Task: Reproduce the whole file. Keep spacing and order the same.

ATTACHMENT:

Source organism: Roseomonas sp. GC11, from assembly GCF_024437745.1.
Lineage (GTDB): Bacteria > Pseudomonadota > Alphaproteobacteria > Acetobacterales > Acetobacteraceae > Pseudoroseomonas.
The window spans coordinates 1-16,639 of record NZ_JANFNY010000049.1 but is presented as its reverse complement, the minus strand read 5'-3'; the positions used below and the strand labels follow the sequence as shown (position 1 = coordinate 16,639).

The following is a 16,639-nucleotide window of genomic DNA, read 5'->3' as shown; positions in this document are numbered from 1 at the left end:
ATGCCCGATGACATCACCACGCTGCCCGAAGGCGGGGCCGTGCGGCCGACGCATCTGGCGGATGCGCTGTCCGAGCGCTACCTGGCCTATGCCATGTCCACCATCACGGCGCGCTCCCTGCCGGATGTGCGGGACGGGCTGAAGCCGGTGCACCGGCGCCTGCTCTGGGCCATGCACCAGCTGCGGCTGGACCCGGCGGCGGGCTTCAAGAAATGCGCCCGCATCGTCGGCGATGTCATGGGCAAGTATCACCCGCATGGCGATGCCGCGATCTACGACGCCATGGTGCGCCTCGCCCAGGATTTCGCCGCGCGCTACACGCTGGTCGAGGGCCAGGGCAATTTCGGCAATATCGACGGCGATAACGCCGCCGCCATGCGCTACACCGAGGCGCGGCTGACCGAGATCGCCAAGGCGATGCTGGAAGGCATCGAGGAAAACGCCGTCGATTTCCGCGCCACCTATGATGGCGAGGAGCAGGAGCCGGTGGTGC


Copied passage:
Source organism: Roseomonas sp. GC11, from assembly GCF_024437745.1.
Lineage (GTDB): Bacteria > Pseudomonadota > Alphaproteobacteria > Acetobacterales > Acetobacteraceae > Pseudoroseomonas.
The window spans coordinates 1-16,639 of record NZ_JANFNY010000049.1 but is presented as its reverse complement, the minus strand read 5'-3'; the positions used below and the strand labels follow the sequence as shown (position 1 = coordinate 16,639).

The following is a 16,639-nucleotide window of genomic DNA, read 5'->3' as shown; positions in this document are numbered from 1 at the left end:
ATGCCCGATGACATCACCACGCTGCCCGAAGGCGGGGCCGTGCGGCCGACGCATCTGGCGGATGCGCTGTCCGAGCGCTACCTGGCCTATGCCATGTCCACCATCACGGCGCGCTCCCTGCCGGATGTGCGGGACGGGCTGAAGCCGGTGCACCGGCGCCTGCTCTGGGCCATGCACCAGCTGCGGCTGGACCCGGCGGCGGGCTTCAAGAAATGCGCCCGCATCGTCGGCGATGTCATGGGCAAGTATCACCCGCATGGCGATGCCGCGATCTACGACGCCATGGTGCGCCTCGCCCAGGATTTCGCCGCGCGCTACACGCTGGTCGAGGGCCAGGGCAATTTCGGCAATATCGACGGCGATAACGCCGCCGCCATGCGCTACACCGAGGCGCGGCTGACCGAGATCGCCAAGGCGATGCTGGAAGGCATCGAGGAAAACGCCGTCGATTTCCGCGCCACCTATGATGGCGAGGAGCAGGAGCCGGTGGTGC